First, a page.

Byrd was arrested on the charge of recusancy several times after his refusal to sign the oath that recognised Elizabeth I as the Head of the Church, and paid heavy fines throughout his life. The fact that he avoided incarceration (or worse) is attributable to his personal relationship with Elizabeth, the monarch with a great love of music and an even greater need to maintain a strong public image. The skill of composers such as Tallis and Byrd did much to enhance what Roy Strong coined as the ‘cult’ of Elizabeth, and, to this end, it was prudent for the Queen to keep them close. Furtherance of Elizabeth’s persona came in many forms but perhaps none more glorious than Byrd’s adaption of Psalm 21 for the prayerful anthem, O Lord, make thy servant Elizabeth our Queen. Stylistically, the work could not be further from the austerity of the contemporaneous Mass for Four Voices, with its juxtaposition of homophony and counterpoint, bold false relations and joyous melodies. Byrd paints the text beautifully here, illustrated particularly at the words ‘And give her a long life’, with ‘long’ being set to the largest time duration in a stunning echo motif that is heard across the six-part texture.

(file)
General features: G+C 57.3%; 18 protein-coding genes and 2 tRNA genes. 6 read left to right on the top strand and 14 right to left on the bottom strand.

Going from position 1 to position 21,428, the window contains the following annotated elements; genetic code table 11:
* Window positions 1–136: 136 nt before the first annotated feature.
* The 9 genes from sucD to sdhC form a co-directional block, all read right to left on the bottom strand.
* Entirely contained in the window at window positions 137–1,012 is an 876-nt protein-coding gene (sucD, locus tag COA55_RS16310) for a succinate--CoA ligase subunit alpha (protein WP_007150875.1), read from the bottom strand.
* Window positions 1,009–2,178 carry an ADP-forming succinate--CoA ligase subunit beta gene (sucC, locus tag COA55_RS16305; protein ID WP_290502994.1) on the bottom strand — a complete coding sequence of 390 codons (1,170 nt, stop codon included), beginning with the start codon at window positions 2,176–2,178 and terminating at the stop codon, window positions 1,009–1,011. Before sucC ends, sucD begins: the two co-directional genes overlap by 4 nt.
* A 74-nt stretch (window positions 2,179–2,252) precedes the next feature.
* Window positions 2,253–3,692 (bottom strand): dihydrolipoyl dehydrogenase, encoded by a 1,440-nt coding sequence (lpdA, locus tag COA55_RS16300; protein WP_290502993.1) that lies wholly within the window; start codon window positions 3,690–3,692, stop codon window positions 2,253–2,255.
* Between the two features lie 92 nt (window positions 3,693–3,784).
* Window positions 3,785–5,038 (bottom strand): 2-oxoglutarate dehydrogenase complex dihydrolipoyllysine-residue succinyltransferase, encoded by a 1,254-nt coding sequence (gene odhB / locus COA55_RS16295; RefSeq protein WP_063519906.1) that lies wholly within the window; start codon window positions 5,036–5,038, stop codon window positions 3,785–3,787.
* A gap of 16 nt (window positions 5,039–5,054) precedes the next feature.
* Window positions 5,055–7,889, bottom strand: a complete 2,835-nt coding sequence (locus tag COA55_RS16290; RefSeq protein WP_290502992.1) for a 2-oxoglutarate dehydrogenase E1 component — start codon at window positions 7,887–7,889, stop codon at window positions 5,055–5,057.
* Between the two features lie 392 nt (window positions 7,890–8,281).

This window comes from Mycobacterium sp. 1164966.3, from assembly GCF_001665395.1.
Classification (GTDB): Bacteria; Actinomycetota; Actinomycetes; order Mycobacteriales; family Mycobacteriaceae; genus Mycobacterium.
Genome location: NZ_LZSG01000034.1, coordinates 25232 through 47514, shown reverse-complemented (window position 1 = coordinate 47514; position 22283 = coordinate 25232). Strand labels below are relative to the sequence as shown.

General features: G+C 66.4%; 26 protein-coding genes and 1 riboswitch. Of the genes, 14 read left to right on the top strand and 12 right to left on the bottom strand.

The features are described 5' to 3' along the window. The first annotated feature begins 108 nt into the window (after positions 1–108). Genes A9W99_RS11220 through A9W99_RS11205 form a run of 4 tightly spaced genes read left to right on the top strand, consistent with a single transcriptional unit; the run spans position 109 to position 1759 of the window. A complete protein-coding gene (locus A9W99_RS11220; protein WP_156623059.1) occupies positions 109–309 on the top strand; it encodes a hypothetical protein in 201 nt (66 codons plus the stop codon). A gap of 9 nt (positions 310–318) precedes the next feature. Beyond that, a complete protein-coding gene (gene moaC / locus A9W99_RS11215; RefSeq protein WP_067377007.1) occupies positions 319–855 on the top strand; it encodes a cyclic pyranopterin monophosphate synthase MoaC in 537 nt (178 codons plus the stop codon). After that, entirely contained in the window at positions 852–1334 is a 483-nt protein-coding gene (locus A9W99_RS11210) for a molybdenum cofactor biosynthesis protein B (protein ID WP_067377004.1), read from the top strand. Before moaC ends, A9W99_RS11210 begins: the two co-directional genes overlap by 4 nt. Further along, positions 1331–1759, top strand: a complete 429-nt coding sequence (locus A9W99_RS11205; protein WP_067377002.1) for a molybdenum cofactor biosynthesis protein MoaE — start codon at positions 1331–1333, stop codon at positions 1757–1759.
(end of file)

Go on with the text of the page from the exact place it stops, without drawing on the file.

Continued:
Byrd’s relationship with the Franco-Flemish composer Philippe de Monte has long been considered by scholars of this period, but the existence of a personal friendship remains unlikely; there is no firm evidence to suggest that the two men ever actually met. It is clear, however, that Philippe was acutely aware of the politico-religious situation in England. He had served under Philip II of Spain and thus spent time in England’s Catholic court under Philip’s wife, Mary Tudor. His coded setting of the opening words of Psalm 137, Super flumina Babylonis, was sent to Byrd amid the height of recusant hardship, and the work’s stark intent is clearly that of a sympathetic gift which acknowledges the English composer’s isolation. The lines ‘How shall we sing the Lord’s song in a strange land?’ holds particular resonance, as is clear from Byrd’s response, Quomodo Cantabimus, which opens with the same text. De Monte’s setting has a pervading air of dejection and his use of antiphony between the two four-voiced choirs creates the feeling of unending questioning, with one choir stating the musical theme only for the other to repeat it. If this technique suggested in any way that Byrd was wavering in his quest for the answer to the question posed, then his setting of Quomodo dispels all fears. His motet triumphs from the opening bar with a bold descending triad which is developed into a complex three-voice canon, creating a firm and dense texture that looks strong on the page and sounds resolute in performance. If this musical charge is not enough to convince Philippe de Monte of Byrd’s position, the latter’s choice to set verse five of the psalm surely does: ‘If I forget thee, O Jerusalem, let my right hand forget her cunning.’